Though some ‘nobs’ continued to settle in Brislington, now well established as a bucolic watering-hole, ‘the star’ of this particular show is the Rev. Charles Ranken, who succeeded the fossil collector Rev. William Coneybeare as curate of Brislington.
Ranken is a person after my own heart, as like me, he carried a notebook with him. He made several tours of the lower orders, those backsliders among the congregation who were rarely, if ever, seen in church apart from the three compulsory attendances, hatch, match and despatch. (From a personal point of view, it is a bonus that some of these were members of the Pillinger family.) Most of these dear souls cheerfully answered the cleric’s questions and he jotted down their answers, leaving treasure which otherwise would have been forever buried. Only one parishioner, Mary Hunt, shut the door on the nosey parson. All genealogists have been down this particular street.
Rev Charles Ranken is sandwiched between William Coneybeare and George Cartwright. The three curates who succeeded one after another were brothers-in-law, which I suggest may be a record. William Coneybeare married Charles Ranken’s sister Sarah Ann; Ranken married Isabella, a daughter of Dr Fox of Brislington’s famous asylum, and George Cartwright married her younger sister, Anna Fox! A family tree of their intricate relationship is provided.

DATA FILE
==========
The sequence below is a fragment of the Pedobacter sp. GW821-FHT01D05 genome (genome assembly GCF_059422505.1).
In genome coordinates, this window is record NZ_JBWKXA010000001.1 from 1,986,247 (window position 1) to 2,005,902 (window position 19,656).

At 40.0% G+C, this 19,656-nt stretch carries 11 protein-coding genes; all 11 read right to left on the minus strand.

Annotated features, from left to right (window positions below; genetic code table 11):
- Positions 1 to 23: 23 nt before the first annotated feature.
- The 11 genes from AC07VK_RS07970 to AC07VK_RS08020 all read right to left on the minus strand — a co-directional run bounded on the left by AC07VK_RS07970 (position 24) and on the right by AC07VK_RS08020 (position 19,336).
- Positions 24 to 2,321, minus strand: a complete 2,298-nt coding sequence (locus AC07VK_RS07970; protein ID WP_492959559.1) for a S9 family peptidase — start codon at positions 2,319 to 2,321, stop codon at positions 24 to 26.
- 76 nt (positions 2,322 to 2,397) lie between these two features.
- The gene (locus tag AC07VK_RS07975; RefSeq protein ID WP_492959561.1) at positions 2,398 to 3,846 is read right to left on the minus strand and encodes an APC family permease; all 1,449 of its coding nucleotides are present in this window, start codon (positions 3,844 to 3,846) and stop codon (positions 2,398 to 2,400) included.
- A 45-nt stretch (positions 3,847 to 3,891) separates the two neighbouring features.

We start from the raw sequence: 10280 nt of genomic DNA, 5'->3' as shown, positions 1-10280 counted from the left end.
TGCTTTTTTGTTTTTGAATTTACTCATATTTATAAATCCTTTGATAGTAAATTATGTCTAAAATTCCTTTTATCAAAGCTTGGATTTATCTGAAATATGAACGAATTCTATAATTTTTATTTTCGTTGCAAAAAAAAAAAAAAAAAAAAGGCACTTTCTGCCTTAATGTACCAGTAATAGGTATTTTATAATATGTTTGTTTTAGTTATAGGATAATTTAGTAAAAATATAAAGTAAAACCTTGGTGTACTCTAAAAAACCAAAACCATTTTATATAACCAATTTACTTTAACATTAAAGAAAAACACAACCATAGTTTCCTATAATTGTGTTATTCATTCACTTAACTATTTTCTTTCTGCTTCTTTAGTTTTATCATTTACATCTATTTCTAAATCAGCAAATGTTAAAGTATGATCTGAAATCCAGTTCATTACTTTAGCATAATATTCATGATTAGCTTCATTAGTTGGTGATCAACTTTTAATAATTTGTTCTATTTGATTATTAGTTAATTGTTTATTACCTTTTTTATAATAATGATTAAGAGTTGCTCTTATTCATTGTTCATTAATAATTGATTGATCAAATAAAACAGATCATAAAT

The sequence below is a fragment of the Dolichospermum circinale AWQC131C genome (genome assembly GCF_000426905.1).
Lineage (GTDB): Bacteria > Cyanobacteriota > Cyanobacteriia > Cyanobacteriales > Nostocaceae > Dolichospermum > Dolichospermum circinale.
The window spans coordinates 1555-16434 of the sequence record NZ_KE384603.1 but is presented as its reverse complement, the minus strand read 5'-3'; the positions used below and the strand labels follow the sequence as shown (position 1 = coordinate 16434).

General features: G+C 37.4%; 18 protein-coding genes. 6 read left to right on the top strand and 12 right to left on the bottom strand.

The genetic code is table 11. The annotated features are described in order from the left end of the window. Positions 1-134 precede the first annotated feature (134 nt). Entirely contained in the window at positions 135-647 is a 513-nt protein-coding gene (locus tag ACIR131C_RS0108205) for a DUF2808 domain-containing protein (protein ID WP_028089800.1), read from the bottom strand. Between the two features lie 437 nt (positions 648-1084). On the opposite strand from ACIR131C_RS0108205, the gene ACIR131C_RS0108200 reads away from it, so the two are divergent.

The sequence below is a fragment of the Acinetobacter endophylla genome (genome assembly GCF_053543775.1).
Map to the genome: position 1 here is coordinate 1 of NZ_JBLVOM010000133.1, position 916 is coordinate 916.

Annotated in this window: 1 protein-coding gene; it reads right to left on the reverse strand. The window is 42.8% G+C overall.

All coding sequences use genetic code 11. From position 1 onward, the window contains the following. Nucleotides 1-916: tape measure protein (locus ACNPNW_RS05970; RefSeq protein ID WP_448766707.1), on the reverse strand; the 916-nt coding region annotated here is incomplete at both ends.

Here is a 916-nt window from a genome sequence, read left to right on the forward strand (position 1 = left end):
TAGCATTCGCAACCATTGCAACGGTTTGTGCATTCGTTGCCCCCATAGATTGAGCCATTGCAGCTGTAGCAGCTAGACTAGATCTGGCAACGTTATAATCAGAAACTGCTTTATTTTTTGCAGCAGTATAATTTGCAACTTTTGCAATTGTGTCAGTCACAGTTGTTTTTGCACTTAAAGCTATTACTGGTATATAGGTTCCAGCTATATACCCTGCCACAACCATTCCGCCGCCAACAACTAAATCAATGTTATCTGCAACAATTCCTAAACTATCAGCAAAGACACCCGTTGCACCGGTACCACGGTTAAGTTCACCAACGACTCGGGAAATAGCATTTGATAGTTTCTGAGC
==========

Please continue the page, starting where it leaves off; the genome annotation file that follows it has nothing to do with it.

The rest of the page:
William Withering, son of the distinguished botanist, lived in Wick House. He died in 1832 leaving about £12,000, then a very considerable sum. Cholera raged through the country that year, but Brislington does not seem to have been affected: at least the burial registers have nothing to say on the matter. The railway came through Brislington, (the fatal accidents to those building the line are noted within the text) bringing with it an ease of travel which up to then can only have been dreamed of. For those too timid to try it, the reporter from the Bristol Mercury gave a full description of the delights of the railway line, Bristol to Bath ‘one of the noblest productions of modern art’ – which reminds me, will we ever get our station back?
First published 2009
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